Limiting Inrush Current in HV Power Systems

A look at different techniques for preventing connector arcing

Posted to tidbits on April 4, 2018

For those that have dealt with high voltage remote control vehicle setups (Generally over 6s, 22.2V) the phenomenon of connector sparking (or arcing) is nothing new. Not only can this be frightening to the user, but it also causes the connector surface to become pitted, and over time the connector contact area will be reduced resulting in higher resistance. Thus, a connector that may have been originally rated for 60A may only be able to carry 40A before melting.

The reason for this arcing is the large ESC input capacitors. Under normal operation they serve as an electrical ‘buffer’, smoothing out current draw spikes generated by the motor under hard acceleration and temporary rotor field misalignment. Without them these currents would travel through the battery wires, generating large voltage spikes due to their inherent inductance. Obviously it is best to avoid large voltage spikes because they can exceed the ratings of components and cause failure.

However, the same ultra-high discharge qualities that make capacitors great as energy buffers, means that they also create huge currents when they voltage across their terminals changes. The goal of this post is to describe two different methods of reducing the inrush current and thereby preventing sparking when a battery and ESC are connected.

Method 1: Sequential Connection

The simpler of the two methods involves making two connections sequentially. The first connection involves a small resistor in series with the input capacitor. Those with some electrical knowledge will recognize this as an RC circuit. The capacitor charge time can then be controlled by the value of the resistor and capacitor.

The peak current will depend on the size of input cap, but a good rule of thumb is that the capacitor should finish charging in about half a second. Looking at the graph, the capacitor is nearly finished charging at 4 time constants, thus 4*RC = 0.5s. Assuming a 1000uF input cap, a 120 ohm resistor is adequate.

At this point, the second connection is made, bypassing the resistor. We do this so that during normal operation, no extra resistance is introduced into the circuit.

Method 2: MOSFET Switching

Where the previous method falls short, is that you always need to physically make the main power connection. Anti-spark connectors such as the XT-90S make this a little easier because the terminals are offset so that the capacitors are charged via the resistor circuit when the connector is partially inserted. However, for my next E-Vehicle project, I’d like to use a low current push button switch to turn on the electronics. This is only achievable through the use of a MOSFET. A MOSFET is a special type of transistor with characteristics that make it favourable for switching high currents, such as in motor drives. When a relative positive voltage of about 10V is applied to the gate of a MOSFET, it allows electricity to flow from its collector to emitter. However, unlike a BJT transistor in which the current is a function of gate current and current gain, the current across a MOSFET is only limited by the drain-source on resistance which is normally very low (a few milliohms). Thus, the power losses at high current remain relatively small. The application of a MOSFET in a inrush-current limiting circuit lies in its ability to also only be partially switched on. What I mean by this, is that by applying a voltage between 4V and 10V to the gate, the current across the collector and emitter can be regulated, thus slowly charging the input capacitors. Below, two different circuits are proposed. Both use the principle of capacitance to control the turn-on time of the MOSFET, although they accomplish it in different ways.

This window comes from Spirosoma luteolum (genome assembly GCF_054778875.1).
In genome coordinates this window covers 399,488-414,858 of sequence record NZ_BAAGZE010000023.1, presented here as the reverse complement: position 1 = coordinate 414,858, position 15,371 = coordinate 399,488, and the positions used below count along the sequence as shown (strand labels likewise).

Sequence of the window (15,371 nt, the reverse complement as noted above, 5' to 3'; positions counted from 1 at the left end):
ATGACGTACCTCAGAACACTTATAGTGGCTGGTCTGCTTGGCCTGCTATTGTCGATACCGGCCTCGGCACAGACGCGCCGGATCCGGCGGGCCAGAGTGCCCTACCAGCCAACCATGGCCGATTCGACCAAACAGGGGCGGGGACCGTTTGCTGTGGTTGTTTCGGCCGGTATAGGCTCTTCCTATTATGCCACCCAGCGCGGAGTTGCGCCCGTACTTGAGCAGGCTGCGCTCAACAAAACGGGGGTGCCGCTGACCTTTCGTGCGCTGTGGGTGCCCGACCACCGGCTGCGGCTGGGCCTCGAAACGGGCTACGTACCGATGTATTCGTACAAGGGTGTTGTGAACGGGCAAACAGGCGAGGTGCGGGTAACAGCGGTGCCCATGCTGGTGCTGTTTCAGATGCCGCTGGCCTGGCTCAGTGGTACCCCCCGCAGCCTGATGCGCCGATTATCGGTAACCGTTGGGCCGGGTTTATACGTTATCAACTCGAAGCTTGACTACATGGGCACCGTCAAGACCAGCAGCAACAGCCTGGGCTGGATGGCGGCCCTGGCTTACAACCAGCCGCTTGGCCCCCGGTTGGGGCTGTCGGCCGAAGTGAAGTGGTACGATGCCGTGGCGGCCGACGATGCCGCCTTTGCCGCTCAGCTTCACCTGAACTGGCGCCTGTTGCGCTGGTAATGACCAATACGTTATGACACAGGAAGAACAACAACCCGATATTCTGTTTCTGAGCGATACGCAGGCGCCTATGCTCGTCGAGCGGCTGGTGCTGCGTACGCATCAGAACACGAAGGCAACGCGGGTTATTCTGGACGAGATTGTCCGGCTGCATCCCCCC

Circuit A:

External capacitor C1 is used as negative feedback to slowly charge MOSFET gate. As voltage is applied to gate, MOSFET opens and the capacitor is pulled down, resulting in gate current regulation.

Circuit B:

R1 and the internal capacitance of the MOSFET is used to create an RC circuit with a large time constant. The zener diode breaks down at 12V, thus the small portion of exponential decay is approximately linear.

Simulink was used to run circuit simulations and graph various currents and voltages. The results are shown below.


  • Both circuits exhibit approximately linear dv/dt on the output capacitor
  • Charging rate can be managed by R1 (and C1 in circuit A)
  • Circuit 2 requires higher value resistors; must consider humidity and PCB contamination
  • Circuit 2 peak current (600mA) approaches safe dissipation power of MOSFET

For these reasons I have chosen to use circuit 1 to regulate gate turn-on time and consequently limit inrush current. To see how I have implemented these findings in my ongoing project, the e-Canoe, you can read the development update here.

Twitter Facebook Google+ Reddit